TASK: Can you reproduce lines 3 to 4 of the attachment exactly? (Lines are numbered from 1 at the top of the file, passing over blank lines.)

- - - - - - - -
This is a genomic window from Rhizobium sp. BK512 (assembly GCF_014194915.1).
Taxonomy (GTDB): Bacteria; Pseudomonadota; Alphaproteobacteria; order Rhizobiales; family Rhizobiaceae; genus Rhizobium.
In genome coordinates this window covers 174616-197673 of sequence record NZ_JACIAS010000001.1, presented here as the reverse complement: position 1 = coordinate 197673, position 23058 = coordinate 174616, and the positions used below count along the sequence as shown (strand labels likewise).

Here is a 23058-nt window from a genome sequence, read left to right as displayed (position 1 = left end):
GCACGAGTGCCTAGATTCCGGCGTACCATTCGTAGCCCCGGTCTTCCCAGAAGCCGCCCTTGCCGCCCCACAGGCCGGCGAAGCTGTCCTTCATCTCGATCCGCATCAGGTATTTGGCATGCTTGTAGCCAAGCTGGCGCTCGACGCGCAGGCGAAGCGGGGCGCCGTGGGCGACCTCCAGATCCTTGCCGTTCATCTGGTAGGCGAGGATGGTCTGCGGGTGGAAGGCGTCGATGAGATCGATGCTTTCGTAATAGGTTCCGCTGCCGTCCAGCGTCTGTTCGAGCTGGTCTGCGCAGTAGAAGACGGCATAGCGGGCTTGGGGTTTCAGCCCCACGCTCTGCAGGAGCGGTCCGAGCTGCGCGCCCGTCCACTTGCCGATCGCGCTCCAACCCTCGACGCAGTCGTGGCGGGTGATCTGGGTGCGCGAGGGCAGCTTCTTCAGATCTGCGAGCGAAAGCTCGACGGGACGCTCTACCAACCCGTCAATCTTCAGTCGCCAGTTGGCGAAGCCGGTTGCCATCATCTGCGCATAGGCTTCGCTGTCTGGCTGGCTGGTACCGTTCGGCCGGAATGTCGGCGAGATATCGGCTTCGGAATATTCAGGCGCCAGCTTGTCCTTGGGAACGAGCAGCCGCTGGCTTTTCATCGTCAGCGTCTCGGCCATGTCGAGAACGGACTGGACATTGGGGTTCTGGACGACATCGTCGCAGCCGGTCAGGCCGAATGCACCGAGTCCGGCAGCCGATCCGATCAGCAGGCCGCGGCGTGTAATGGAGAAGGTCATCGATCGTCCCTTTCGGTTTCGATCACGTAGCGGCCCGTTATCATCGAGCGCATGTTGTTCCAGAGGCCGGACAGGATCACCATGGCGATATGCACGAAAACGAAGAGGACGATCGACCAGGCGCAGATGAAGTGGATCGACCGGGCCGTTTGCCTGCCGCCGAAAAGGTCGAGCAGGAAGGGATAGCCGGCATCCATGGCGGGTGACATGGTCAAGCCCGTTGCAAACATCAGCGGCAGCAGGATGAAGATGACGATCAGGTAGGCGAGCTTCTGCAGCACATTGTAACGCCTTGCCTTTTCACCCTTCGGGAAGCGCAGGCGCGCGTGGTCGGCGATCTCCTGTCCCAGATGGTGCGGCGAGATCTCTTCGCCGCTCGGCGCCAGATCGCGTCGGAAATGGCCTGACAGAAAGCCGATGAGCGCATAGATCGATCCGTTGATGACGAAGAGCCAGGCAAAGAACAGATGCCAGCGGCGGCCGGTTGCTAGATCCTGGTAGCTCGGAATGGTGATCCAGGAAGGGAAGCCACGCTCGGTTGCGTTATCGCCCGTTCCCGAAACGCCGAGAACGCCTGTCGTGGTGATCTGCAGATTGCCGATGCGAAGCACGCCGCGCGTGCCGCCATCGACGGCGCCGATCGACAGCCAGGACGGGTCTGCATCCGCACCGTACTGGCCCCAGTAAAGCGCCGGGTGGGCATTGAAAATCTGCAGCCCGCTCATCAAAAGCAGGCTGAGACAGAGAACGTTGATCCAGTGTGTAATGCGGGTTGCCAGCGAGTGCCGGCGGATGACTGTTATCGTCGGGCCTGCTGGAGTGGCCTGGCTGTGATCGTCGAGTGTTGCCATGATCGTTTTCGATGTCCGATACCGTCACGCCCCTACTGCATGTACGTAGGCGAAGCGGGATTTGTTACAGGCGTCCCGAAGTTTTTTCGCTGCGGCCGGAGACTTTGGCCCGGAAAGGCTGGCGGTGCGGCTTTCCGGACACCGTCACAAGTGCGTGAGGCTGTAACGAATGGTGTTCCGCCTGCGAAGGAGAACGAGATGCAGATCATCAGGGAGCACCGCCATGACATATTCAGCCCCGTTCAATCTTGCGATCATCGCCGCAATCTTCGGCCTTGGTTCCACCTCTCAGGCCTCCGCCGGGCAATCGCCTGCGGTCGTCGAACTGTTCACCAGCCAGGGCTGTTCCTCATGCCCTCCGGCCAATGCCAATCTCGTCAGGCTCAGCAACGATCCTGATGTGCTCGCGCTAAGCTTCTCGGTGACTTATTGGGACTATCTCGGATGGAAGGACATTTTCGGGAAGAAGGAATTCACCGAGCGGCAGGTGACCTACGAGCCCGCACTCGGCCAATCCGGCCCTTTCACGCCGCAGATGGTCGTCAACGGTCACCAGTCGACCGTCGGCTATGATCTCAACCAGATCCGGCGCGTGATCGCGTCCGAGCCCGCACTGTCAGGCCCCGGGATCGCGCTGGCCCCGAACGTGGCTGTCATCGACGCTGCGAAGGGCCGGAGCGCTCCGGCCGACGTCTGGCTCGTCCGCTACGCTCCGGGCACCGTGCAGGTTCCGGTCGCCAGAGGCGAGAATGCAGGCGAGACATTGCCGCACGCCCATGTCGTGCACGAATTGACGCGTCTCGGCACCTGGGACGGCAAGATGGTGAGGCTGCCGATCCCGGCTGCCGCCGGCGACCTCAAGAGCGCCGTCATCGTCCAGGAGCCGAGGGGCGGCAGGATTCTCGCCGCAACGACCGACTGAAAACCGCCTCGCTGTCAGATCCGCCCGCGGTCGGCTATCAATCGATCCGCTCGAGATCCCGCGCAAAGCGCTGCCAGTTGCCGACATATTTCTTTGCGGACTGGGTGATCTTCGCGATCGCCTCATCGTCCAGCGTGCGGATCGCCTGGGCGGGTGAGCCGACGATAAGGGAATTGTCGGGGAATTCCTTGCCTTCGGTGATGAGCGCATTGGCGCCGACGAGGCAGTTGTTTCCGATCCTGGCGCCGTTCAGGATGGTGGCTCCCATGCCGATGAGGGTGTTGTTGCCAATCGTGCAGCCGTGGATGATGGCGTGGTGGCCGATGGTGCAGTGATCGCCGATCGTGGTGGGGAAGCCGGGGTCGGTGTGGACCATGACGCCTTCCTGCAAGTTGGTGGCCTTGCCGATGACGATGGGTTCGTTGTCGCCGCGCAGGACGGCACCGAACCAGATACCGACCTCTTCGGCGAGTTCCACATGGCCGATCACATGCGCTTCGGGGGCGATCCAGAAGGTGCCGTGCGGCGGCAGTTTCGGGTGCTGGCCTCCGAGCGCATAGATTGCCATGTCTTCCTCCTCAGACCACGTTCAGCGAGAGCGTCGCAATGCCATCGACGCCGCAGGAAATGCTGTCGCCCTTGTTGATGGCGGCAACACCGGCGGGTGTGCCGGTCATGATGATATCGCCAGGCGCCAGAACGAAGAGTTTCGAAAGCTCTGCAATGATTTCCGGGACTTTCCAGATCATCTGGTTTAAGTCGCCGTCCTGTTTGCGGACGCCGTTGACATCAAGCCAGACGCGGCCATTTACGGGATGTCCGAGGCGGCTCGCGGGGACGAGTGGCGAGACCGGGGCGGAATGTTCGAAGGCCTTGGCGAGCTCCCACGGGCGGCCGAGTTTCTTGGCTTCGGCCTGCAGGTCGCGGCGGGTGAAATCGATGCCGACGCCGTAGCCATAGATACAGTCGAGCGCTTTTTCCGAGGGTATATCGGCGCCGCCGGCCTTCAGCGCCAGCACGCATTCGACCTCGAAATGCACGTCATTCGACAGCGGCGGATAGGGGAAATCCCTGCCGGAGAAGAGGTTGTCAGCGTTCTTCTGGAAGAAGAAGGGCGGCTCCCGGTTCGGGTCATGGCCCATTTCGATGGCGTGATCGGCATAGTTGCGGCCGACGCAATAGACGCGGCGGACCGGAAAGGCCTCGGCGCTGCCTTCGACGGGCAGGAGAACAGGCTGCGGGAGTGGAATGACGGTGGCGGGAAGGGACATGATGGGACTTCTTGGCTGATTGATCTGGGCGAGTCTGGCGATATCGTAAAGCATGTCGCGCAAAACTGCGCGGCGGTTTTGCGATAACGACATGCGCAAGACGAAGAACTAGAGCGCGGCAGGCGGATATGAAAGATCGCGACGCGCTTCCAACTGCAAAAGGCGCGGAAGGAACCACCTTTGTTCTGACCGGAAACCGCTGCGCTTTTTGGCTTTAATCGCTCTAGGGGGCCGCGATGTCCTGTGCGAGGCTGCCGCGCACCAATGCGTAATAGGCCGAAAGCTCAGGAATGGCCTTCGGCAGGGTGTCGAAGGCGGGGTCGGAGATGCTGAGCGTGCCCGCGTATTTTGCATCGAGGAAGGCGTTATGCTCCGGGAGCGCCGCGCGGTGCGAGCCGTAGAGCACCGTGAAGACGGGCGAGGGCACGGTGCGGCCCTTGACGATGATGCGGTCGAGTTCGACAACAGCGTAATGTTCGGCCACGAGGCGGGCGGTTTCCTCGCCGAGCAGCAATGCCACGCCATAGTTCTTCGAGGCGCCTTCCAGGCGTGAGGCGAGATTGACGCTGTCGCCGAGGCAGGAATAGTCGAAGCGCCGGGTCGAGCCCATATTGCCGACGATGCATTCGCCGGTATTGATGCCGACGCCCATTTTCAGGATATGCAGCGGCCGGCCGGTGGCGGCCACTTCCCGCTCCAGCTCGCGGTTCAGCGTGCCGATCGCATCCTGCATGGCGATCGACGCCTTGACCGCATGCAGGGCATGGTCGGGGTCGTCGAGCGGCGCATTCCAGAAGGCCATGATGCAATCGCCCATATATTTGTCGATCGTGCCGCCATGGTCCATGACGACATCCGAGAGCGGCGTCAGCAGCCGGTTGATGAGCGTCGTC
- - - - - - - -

In genome coordinates this window covers 174616-197673 of sequence record NZ_JACIAS010000001.1, presented here as the reverse complement: position 1 = coordinate 197673, position 23058 = coordinate 174616, and the positions used below count along the sequence as shown (strand labels likewise).

Here is a 23058-nt window from a genome sequence, read left to right as displayed (position 1 = left end):